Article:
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December 27, 2009


Movie Review – Avatar (2009)


Avatar (2009)

Avatar is writer-director James Cameron’s first feature film since 2007’s Titanic. Much like Titanic, Avatar is an astonishing technical achievement and great visual artistry in the service of a third-rate script.

Far and away the best part of the film is its computer-generated 3-D setting on a distant alien world called Pandora. Rapacious humans are on Pandora to strip-mine it. The human mission, largely staffed by soul-less mercenaries often resembling biker-gang rejects, is based in a highly fortified, atmospherically sealed compound with a- for didactic purposes- mud-colored decorating scheme. Outside the compound is a lush Amazonian rain forest of majestic trees, exotic plants, fearsome creatures, and sudden sharp drop-offs. The forest is home to the Na’vi, a race resembling blue-skinned supermodels with tails and habitat appropriate clothing. Blue is one of the dominant colors in the vibrantly colored landscape, joined harmoniously by deep purples, greens, and reds. There is also a sacred tree with white semi-translucent hanging vines and delicate spores that float through the forest beneath the tree canopy to deliver signs to the Na’vi, who live in not only mystical but also actual biochemical communion with their spirit-of-the-earth deity.

Although we get a few brief glimpses of other eco-systems inhabited by other blue-skinned tribes, the only other geological feature of note is a mountain range above the forest where huge rocks hang suspended in the clouds. It is a lovely and striking landscape, but the film’s great triumph is the beautiful and beautifully realized forest.

A large part of the film is spent simply exploring and discovering this world through audience proxy Jake (Sam Worthington), a paralyzed former Marine. Jake’s consciousness is projected into a lab-grown human-Na’vi hybrid body (that’s how it’s described in the film, although the only apparent human element is facial features somewhat resembling the operator’s) called an avatar. The title doubles as a description of the computer-generated Na’vi and Na’vi-avatar characters inhabiting the computer-generated forest.

Cameron has created a visually unified and wholly convincing artificial reality. The technical-artistic achievement by itself keeps Avatar engrossing for a remarkably long time.

Avatar is highly derivative in its plot, worldview, and characters. It can most efficiently be summarized as the hybrid offspring of Dances with Wolves and Princess Mononoke, although without the latter film’s nuanced view of industrialization. (It borrows from numerous sources, including Cameron’s prior films; the imagery in particular is strongly reminiscent of the films of Hayao Miyazaki, the Japanese animator and filmmaker behind Mononoke.) The paint by numbers plot and perfunctory characterization would not necessarily be significant flaws if Avatar was a briskly-plotted genre film. It is, however, a self-serious drama with a weighty, explicit, and aggressively delivered spiritual-environmental message. It needs– demands– a strong foundation.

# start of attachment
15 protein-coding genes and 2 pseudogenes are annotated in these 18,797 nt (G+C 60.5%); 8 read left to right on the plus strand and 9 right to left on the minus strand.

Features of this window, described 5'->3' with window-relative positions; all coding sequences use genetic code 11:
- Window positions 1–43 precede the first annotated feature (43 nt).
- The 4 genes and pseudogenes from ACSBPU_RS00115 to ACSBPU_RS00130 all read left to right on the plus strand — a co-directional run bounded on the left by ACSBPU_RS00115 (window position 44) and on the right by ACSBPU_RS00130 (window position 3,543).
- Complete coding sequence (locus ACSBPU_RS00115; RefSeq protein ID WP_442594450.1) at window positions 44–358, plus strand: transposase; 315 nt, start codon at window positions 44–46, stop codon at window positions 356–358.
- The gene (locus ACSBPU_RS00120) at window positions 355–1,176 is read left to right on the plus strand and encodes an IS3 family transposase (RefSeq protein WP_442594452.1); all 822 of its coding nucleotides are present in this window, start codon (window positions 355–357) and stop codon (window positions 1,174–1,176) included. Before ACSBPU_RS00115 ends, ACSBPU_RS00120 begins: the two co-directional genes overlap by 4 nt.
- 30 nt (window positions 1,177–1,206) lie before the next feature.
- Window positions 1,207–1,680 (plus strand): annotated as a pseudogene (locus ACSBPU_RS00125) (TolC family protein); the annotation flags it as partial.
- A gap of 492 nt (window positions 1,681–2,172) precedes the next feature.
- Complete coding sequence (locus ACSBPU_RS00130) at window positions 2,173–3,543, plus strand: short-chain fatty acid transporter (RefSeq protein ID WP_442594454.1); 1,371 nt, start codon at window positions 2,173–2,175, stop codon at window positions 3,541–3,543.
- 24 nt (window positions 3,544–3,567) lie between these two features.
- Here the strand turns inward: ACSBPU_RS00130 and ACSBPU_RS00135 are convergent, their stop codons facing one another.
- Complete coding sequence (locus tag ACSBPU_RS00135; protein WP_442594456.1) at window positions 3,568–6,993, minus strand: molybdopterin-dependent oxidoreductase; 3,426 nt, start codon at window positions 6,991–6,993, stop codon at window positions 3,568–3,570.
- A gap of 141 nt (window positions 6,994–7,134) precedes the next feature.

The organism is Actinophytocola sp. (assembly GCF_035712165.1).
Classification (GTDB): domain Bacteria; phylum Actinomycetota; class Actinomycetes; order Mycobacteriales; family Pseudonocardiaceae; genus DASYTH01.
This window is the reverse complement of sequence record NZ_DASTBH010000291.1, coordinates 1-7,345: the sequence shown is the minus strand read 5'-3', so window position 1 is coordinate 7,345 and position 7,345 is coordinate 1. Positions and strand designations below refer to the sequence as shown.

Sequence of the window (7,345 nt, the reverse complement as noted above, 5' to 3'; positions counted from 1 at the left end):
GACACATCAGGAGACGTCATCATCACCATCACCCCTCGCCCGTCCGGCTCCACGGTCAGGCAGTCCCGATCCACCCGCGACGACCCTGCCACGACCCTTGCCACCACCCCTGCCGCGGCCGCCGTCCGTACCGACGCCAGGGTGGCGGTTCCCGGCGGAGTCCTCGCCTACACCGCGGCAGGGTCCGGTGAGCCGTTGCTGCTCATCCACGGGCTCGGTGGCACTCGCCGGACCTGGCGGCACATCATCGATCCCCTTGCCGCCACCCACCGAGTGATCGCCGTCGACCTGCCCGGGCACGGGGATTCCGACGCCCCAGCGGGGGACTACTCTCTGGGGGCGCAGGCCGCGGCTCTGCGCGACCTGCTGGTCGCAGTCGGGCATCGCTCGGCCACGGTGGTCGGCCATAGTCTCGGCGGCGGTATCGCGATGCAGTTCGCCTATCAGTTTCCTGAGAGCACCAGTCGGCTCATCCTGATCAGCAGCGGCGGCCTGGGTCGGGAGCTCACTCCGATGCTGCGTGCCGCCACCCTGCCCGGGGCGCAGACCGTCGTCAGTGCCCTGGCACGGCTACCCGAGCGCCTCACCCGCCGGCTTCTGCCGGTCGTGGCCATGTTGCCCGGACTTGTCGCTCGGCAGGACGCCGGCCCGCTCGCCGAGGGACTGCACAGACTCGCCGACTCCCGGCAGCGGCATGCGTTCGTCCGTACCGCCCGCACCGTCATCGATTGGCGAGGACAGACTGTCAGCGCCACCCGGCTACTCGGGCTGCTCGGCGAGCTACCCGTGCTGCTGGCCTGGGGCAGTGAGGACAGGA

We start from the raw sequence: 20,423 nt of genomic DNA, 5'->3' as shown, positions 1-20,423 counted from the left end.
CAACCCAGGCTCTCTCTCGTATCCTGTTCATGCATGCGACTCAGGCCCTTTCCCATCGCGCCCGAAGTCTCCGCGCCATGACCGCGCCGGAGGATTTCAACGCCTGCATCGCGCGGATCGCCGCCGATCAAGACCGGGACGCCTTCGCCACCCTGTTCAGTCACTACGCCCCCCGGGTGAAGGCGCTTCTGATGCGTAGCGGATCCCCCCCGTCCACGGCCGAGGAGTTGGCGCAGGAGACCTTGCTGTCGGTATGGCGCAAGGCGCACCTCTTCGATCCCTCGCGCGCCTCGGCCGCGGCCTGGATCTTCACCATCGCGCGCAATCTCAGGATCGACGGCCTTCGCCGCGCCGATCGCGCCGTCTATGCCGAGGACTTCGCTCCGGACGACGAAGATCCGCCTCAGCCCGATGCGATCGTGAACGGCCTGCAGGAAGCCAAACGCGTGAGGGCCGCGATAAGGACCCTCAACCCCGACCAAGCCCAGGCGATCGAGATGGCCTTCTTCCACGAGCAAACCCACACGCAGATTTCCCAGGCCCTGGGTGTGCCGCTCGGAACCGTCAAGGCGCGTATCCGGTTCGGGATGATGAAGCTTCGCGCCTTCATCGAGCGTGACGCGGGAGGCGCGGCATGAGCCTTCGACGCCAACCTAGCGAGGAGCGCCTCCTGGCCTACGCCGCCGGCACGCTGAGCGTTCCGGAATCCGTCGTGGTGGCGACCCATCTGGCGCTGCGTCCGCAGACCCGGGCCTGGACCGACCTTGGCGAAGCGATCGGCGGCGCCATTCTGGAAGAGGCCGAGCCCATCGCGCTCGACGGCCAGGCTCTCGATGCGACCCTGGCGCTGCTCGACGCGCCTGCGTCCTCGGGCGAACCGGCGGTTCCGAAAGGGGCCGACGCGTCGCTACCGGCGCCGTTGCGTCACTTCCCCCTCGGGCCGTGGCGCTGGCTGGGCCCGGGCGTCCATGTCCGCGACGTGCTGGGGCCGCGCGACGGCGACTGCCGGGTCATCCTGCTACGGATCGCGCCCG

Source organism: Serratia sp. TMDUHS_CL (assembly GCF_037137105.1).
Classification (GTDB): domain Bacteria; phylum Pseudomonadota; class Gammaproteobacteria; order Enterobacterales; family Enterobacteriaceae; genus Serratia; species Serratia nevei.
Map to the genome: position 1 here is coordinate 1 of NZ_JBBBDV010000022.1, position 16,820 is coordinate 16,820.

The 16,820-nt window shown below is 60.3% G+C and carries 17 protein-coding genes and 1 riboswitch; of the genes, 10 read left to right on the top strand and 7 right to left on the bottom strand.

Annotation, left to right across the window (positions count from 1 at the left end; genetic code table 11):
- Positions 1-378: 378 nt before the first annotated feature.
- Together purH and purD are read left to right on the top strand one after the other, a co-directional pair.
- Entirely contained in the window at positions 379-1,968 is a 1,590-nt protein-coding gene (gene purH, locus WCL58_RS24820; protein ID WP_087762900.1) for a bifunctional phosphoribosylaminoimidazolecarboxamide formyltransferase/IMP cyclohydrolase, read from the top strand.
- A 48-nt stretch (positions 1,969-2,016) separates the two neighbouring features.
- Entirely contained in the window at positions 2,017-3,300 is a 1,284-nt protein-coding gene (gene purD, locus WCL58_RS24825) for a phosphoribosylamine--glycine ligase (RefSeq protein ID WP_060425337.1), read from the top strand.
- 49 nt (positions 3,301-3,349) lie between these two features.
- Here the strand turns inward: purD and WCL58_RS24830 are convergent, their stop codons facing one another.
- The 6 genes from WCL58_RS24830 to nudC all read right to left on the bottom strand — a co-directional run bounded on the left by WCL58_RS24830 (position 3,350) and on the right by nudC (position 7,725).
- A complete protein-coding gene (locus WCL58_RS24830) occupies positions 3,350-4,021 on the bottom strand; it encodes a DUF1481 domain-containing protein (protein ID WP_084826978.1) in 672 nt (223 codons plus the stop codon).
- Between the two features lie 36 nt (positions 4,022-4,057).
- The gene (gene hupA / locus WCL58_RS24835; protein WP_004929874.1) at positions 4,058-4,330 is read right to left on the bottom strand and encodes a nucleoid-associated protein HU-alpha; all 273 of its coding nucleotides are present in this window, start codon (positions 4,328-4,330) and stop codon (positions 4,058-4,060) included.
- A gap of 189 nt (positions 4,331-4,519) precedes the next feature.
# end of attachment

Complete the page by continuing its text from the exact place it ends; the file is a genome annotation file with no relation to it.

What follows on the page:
The flaws are magnified by the film’s excessive length. A drama with a 162 minute running time has no excuse for superficiality.

Jake is by far the film’s best developed character. As the main character he has the most screen time and the plot revolves around his spiritual journey; he also reveals his thoughts in a sometimes awkwardly integrated voiceover narration.

Jake’s guide in his immersion experience is Neytiri (voiced by Zoe Saldana), the feisty chief’s daughter and shamaness-in-training tasked with teaching Jake the ways of the Na’vi, consisting largely of teaching him to be a hunter. (The women are co-equal hunters with the men; no word on whether men share in the housework in Cameron’s romanticized pre-industrial tribal society utopia.) Neytiri has enough screen time to reveal a personality, although she is primarily a type- love interest combined with spiritual guide. The other Na’vi are only types: Neytiri’s initially hostile father (Wes Studi) and mother (CCH Pounder), who double as, respectively, tribal chief and shamaness; Jake’s disappointed rival in love and war; the nameless extras who fill out the evidently harmonious if impressionistically drawn community.

The human supporting characters are also types. Sigourney Weaver overcomes the limitations of the script to transmute her nature and other cultures-respecting scientist into the film’s most interesting supporting character. Michelle Rodriguez, Joel Moore, and Giovanni Ribisi made me wish they had more to work with. The psychotic military commander played by Stephen Lang is an indefensible caricature.

2 1/2 stars

11 Comments Post a comment
  1. miriam
    Dec 27 2009

    Pandora’s box was full of all kinds of things humans were better off without and this movie strikes me the same way. It’s a pretty shell containing nothing but trite story elements, superficial characters, and disappointment. Ultimately, it was boring and I twitched to look at my wrist where I no longer even wear a watch so anxious was I to know how much longer I would have to sit there. One famous movie critic said I’d cheer and I did, that it was over!

    3D is not a revolution in cinema like sound was, it’s a technology gimmick like cinerama. Once I’ve swooped a few times or admired the floating bits I want a compelling story. That’s something the technology fixated still don’t understand or perhaps don’t value.

  2. doc
    Dec 27 2009